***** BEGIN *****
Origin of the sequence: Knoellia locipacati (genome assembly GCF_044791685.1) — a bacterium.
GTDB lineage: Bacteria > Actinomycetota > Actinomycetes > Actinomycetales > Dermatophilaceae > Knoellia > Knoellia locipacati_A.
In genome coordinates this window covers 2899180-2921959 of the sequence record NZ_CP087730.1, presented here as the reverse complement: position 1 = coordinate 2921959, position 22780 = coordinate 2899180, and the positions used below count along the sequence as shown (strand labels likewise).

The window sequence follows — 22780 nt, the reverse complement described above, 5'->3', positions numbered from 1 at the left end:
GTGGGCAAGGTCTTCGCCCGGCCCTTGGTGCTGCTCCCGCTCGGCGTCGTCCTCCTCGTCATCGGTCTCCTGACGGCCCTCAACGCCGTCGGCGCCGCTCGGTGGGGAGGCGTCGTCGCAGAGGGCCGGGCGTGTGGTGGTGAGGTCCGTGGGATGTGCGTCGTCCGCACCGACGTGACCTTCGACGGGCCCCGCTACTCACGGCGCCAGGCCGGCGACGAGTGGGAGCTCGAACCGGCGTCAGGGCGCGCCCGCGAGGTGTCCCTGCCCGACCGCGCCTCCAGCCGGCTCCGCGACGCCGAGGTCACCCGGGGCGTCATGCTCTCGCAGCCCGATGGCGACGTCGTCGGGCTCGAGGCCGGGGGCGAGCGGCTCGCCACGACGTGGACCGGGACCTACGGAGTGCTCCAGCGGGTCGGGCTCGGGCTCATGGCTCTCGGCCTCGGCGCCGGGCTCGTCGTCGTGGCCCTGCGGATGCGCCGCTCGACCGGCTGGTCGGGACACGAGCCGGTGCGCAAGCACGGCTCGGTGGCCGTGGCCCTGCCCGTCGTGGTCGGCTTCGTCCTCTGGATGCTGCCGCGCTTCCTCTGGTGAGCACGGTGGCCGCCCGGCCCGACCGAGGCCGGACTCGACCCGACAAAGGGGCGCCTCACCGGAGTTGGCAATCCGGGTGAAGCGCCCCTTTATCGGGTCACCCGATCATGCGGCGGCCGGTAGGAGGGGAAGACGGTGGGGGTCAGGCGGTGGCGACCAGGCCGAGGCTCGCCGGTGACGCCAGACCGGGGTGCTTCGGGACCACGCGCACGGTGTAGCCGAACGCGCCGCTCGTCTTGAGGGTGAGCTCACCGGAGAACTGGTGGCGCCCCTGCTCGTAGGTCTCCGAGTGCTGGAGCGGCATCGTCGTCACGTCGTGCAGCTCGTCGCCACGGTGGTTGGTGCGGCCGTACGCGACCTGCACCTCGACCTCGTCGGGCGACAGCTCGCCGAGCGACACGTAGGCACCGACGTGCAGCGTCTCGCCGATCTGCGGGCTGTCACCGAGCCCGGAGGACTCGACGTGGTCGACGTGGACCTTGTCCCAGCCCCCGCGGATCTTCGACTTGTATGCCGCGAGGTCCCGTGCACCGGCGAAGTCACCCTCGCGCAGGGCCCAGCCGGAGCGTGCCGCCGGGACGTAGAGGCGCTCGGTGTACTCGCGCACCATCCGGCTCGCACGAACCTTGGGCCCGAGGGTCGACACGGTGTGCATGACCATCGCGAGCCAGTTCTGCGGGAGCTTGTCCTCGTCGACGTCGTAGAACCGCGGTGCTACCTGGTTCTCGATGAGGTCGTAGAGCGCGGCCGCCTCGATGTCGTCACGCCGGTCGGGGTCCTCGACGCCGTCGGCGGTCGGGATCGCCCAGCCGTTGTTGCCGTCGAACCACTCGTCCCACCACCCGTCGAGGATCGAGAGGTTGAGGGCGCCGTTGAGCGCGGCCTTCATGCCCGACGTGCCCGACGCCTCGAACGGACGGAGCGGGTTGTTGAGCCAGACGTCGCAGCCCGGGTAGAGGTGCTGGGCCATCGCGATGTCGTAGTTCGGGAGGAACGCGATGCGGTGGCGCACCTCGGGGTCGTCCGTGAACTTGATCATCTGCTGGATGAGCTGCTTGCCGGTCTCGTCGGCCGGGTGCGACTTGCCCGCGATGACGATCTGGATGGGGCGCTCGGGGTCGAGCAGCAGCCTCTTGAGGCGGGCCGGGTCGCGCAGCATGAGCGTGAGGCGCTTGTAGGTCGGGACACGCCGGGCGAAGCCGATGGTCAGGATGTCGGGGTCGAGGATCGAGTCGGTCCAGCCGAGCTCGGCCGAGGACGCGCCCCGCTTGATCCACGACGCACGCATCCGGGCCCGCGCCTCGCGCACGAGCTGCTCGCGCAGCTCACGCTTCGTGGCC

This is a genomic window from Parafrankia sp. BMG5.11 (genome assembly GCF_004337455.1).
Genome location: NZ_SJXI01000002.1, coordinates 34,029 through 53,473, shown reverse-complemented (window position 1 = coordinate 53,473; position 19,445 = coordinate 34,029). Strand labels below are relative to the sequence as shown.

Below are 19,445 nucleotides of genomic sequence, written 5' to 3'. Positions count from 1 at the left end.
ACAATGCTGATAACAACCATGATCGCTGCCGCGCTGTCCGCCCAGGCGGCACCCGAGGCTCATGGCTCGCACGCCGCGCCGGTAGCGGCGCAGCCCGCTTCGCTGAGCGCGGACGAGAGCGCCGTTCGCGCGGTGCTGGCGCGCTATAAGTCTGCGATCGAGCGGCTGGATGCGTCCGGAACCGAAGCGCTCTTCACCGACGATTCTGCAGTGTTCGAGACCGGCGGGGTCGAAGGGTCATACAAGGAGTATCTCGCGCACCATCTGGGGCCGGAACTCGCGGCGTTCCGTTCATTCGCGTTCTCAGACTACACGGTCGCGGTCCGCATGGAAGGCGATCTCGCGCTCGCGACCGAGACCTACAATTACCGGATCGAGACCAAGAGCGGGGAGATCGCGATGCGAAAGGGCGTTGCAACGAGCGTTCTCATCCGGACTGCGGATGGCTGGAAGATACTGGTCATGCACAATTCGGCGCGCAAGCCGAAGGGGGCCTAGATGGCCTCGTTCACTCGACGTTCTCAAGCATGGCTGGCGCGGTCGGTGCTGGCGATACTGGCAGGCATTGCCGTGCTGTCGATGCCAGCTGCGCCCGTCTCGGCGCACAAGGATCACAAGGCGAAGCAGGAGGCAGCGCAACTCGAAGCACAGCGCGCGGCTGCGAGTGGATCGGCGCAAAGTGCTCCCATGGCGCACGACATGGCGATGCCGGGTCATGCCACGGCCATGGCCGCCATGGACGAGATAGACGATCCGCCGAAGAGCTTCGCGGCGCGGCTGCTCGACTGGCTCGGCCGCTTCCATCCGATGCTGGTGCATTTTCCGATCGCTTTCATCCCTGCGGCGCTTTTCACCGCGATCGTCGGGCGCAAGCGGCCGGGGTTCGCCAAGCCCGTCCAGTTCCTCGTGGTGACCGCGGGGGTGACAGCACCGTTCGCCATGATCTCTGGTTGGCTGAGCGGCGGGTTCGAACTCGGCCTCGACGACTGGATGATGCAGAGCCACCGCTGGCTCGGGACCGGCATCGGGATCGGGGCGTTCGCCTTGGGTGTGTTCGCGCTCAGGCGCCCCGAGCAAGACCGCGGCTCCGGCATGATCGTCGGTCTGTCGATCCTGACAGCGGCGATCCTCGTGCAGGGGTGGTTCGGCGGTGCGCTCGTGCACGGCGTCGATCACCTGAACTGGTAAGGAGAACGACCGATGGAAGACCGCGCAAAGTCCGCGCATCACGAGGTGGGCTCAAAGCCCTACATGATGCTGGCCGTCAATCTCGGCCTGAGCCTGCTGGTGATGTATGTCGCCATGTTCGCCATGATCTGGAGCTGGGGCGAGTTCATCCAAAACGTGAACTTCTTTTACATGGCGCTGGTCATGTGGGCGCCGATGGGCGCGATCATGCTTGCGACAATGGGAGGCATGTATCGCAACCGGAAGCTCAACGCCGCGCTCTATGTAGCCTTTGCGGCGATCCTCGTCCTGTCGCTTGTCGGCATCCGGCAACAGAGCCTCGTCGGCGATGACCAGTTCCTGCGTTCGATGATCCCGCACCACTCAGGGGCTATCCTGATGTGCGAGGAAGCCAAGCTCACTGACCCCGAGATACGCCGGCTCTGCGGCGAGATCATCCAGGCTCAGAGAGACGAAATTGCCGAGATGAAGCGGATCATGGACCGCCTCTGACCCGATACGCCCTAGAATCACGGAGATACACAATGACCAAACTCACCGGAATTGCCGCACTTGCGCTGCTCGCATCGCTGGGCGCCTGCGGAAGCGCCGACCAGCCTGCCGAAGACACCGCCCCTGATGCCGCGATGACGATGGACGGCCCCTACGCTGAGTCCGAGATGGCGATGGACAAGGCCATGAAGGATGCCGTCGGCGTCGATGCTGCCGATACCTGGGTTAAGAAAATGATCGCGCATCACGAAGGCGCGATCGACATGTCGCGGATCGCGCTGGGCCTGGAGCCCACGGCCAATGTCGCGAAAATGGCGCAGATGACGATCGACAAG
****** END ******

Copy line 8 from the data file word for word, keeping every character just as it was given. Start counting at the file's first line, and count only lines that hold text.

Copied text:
Below are 19,445 nucleotides of genomic sequence, written 5' to 3'. Positions count from 1 at the left end.